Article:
Referring to FIG. 5, an arrangement especially suitable for flat solid plate cooking grill surfaces is representatively depicted. Such an arrangement has several advantages among which may be stated that it reduces the weight loss of products being seared, such as hamburger meat and steaks, since it eliminates the common problem of meat sticking to bare hot metallic surfaces, it expedites the removal of the product from the grill since removal is not hampered by a sticking product, it eliminates the labor time consumed normally by the need to scrape hard to remove residue and grease from the bare grill surface after each cooking load, and because of such labor saving features it reduces customer service time which is important especially in fast food service restaurants. For this purpose a flexible liner 28 of thin inert plastic sheet material is of desirable proportions to substantially cover a rigid heat transfer cooking grill surface 29 of whatever preferred dimensions and which may be supported on an adequate frame 30 which also supports a grease retaining rim 31 about the heat transfer grill cooking surface 29. At a suitable place in its margin, such as at the rear, the cooking surface plate 29 may have a grease drain hole 32. Although the liner 28 is desirably of material such as TFE requiring no shortening for any type of cooking thereon, such as pancakes, eggs or any other food to be cooked, certain foods such as bacon, hamburger, and other meats may release substantial quantities of grease and residue during cooking and which it is desirable to drain off through the drain port 32. Besides being able to use TFE liners to manipulate foods such as omelets, the grill liners can be manipulated to guide grease and residue into whatever grill drain facilities are provided.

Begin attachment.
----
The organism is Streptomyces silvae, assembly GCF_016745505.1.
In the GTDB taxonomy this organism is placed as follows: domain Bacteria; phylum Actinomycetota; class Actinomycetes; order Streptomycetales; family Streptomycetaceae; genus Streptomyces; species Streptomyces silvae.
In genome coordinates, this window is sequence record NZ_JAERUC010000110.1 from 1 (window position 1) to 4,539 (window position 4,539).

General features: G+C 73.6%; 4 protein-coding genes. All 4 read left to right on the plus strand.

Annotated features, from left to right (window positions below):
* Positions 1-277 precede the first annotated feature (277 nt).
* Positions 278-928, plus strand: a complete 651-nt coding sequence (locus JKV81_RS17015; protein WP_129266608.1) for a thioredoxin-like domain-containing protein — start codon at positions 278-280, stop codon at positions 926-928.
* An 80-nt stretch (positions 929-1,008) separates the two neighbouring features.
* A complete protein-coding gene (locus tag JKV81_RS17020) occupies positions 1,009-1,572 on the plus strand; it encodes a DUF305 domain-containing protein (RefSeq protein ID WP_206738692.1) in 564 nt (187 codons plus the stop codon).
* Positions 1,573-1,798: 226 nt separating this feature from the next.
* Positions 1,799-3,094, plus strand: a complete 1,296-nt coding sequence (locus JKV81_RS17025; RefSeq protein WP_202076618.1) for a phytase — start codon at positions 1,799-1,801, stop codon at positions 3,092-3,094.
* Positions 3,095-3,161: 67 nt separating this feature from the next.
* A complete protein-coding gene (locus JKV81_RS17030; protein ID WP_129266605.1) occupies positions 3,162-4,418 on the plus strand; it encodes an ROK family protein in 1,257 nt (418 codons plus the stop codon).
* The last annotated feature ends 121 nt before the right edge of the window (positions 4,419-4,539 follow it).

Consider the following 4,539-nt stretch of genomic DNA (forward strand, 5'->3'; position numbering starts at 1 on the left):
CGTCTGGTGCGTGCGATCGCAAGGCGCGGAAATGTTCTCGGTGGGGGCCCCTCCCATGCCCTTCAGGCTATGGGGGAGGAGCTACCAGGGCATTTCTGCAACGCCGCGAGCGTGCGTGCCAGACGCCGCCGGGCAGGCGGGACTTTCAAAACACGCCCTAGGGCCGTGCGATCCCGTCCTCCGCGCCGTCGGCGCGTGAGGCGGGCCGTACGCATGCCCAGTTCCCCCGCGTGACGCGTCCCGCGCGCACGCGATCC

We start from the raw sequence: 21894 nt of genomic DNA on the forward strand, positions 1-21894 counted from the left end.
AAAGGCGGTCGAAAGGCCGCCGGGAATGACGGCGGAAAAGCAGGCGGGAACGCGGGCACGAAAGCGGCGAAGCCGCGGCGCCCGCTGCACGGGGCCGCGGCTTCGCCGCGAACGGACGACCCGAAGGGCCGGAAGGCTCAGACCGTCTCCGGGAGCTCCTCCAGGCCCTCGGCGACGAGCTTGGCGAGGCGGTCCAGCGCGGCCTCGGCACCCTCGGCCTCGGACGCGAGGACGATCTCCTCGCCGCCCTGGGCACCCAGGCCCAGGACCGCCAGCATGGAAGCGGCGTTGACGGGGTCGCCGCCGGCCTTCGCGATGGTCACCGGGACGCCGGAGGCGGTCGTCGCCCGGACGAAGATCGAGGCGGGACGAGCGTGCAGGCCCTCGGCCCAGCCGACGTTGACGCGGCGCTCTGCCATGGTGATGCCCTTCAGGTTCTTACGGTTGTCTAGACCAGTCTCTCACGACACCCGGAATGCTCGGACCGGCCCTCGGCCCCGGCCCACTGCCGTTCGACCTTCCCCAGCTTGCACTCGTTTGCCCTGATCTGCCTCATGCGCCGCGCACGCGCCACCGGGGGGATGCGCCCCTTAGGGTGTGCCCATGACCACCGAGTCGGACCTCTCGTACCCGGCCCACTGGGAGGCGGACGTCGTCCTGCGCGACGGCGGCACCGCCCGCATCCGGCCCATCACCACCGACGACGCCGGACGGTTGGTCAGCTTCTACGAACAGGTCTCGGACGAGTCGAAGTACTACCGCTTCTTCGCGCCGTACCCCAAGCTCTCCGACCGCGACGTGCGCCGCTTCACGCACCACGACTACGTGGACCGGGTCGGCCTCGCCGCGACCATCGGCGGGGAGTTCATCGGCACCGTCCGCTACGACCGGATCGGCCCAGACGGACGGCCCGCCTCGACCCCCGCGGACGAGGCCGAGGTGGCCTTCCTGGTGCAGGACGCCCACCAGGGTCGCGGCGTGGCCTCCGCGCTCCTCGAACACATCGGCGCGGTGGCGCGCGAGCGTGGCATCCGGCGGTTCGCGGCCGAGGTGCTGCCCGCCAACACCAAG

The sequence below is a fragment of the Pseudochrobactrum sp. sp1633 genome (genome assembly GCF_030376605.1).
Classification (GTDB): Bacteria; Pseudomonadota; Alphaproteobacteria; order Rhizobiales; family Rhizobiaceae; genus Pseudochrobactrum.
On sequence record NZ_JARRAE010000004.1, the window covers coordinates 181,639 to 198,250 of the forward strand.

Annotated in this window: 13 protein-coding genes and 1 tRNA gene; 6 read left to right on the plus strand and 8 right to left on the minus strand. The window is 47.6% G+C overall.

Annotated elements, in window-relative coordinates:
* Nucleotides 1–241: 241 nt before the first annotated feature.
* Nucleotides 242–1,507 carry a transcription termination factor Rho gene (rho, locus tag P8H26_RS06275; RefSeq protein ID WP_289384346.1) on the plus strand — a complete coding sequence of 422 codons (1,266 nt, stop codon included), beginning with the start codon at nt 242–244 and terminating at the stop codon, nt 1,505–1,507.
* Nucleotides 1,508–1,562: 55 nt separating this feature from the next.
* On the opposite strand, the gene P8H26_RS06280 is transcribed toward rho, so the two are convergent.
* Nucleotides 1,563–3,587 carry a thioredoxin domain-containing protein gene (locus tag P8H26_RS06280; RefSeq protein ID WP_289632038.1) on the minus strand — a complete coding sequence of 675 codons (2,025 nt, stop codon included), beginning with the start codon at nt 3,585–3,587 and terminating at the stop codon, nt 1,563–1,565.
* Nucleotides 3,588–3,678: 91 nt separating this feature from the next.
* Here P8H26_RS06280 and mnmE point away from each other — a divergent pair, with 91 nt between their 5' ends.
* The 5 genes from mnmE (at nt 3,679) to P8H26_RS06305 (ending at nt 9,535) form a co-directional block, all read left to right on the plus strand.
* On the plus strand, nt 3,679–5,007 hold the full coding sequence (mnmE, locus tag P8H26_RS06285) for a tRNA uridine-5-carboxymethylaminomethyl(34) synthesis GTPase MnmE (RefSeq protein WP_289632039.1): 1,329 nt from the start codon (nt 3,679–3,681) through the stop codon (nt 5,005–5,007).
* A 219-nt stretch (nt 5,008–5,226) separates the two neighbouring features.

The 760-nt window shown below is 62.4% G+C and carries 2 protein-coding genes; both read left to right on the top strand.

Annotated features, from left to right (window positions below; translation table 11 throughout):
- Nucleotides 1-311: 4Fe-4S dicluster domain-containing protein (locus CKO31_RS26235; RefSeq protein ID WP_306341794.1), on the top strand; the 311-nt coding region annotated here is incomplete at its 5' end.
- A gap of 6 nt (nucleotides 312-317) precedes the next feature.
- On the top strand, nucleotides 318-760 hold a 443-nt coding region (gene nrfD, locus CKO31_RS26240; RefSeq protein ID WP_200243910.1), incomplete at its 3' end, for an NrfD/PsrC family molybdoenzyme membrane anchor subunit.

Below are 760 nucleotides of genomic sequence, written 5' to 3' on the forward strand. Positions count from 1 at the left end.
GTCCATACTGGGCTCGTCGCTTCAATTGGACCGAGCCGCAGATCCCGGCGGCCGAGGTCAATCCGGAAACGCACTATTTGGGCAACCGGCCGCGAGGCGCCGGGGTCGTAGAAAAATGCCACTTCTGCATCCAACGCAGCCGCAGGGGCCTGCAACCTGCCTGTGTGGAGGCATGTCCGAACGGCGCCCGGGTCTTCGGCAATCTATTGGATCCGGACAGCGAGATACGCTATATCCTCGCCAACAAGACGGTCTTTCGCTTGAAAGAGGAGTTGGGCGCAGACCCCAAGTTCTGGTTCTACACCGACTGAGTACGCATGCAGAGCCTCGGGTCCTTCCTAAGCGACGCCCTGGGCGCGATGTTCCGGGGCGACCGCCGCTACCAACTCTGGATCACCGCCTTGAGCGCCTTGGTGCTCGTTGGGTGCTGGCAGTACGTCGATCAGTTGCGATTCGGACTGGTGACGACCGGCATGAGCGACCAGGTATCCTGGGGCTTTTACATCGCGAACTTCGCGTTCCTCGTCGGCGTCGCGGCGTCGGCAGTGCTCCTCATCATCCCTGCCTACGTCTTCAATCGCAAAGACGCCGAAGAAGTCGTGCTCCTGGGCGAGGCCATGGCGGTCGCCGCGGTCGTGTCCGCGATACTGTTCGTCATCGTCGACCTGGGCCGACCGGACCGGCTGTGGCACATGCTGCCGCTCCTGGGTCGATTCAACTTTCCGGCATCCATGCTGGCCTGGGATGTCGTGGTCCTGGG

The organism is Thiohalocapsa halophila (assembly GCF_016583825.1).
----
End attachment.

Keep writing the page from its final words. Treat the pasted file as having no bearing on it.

In a preferred form, the liner 28 comprises a sheet of appropriate size for the grill surface 29 whether of commercial size or smaller domestic size, the liner being dimensioned to substantially cover the cooking plate surface and with one or more ends of the liner extending beyond one or both ends of the grill unit and extending down as retainers against displacement of the liner during use. Although the mere hugging of the opposite ends of the grill unit such as the opposite end portions of the grease curb 31 by depending end portions 33 of the liner 28 may be sufficient, in the limp heated state of the liner, to retain the liner against any substantial displacement in use, retaining means cooperative with one or more of the end portions 33 may be provided. In one desirable form, such retaining means may comprise a retaining clamp 34 at one or both ends of the unit operable to clamp the associated end portion 33 of the liner in place. In one form, the clamp 34 may comprise a flexible metal or heat resistant plastic strip retained in place on the end of the frame 30 as by means of headed pins 35 at each opposite end of the clamping strip. At least one of the pins 35 extends through a longitudinally elongated slot 37 so that by grasping a handle 38 on the strip 34 and pulling outwardly thereon the clamping strip can be flexed away from the adjacent frame surface, as indicated in dash outline, so as to permit ready insertion of the liner end portion 33 between the clamping strip and the confronting surface of the frame 30, whereafter the resilient strip 34 is permitted to snap back to its normal clamping position to hold the liner end portion firmly against displacement until the clamping strip 34 is again resiliently flexed from its clamping engagement. Through this arrangement, the liner 28 is efficiently held in its operating position and when it is desired to remove the liner it can be readily disengaged and removed for cleaning or replacement, as desired. It may be pointed out that the material of the liner 28, such TFE may be of 0.003 inch thickness or heavier depending upon the type of service the liner must accommodate. For example in a commercial grill assembly the liner 28 may be of heavier material then may be needed for a smaller domestic assembly. In a commercial grill assembly the grill plate 29 is generally heated over a more extended time and thus once the liner surface has attained cooking heat, it will remain at that heat as long as the heat source applied to the underside of the grill plate 29 remains active.